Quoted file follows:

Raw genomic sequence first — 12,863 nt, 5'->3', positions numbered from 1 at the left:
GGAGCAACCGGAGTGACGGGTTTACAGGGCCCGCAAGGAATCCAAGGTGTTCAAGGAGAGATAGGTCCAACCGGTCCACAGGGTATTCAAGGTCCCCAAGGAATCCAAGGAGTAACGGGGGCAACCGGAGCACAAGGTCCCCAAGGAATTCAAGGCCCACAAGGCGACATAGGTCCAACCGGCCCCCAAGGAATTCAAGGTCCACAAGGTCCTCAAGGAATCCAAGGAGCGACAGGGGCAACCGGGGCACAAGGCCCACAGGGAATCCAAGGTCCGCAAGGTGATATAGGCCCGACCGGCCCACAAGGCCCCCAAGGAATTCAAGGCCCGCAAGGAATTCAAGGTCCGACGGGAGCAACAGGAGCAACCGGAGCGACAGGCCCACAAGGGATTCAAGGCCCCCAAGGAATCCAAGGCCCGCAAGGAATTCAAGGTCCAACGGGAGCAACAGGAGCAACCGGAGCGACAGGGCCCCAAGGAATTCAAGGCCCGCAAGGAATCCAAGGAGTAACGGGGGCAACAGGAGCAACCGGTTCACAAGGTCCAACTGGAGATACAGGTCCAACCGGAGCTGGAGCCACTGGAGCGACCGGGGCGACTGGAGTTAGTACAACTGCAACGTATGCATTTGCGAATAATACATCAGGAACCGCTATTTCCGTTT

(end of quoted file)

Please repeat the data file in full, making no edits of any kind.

Raw genomic sequence first — 12,863 nt, 5'->3', positions numbered from 1 at the left:
GGAGCAACCGGAGTGACGGGTTTACAGGGCCCGCAAGGAATCCAAGGTGTTCAAGGAGAGATAGGTCCAACCGGTCCACAGGGTATTCAAGGTCCCCAAGGAATCCAAGGAGTAACGGGGGCAACCGGAGCACAAGGTCCCCAAGGAATTCAAGGCCCACAAGGCGACATAGGTCCAACCGGCCCCCAAGGAATTCAAGGTCCACAAGGTCCTCAAGGAATCCAAGGAGCGACAGGGGCAACCGGGGCACAAGGCCCACAGGGAATCCAAGGTCCGCAAGGTGATATAGGCCCGACCGGCCCACAAGGCCCCCAAGGAATTCAAGGCCCGCAAGGAATTCAAGGTCCGACGGGAGCAACAGGAGCAACCGGAGCGACAGGCCCACAAGGGATTCAAGGCCCCCAAGGAATCCAAGGCCCGCAAGGAATTCAAGGTCCAACGGGAGCAACAGGAGCAACCGGAGCGACAGGGCCCCAAGGAATTCAAGGCCCGCAAGGAATCCAAGGAGTAACGGGGGCAACAGGAGCAACCGGTTCACAAGGTCCAACTGGAGATACAGGTCCAACCGGAGCTGGAGCCACTGGAGCGACCGGGGCGACTGGAGTTAGTACAACTGCAACGTATGCATTTGCGAATAATACATCAGGAACCGCTATTTCCGTTT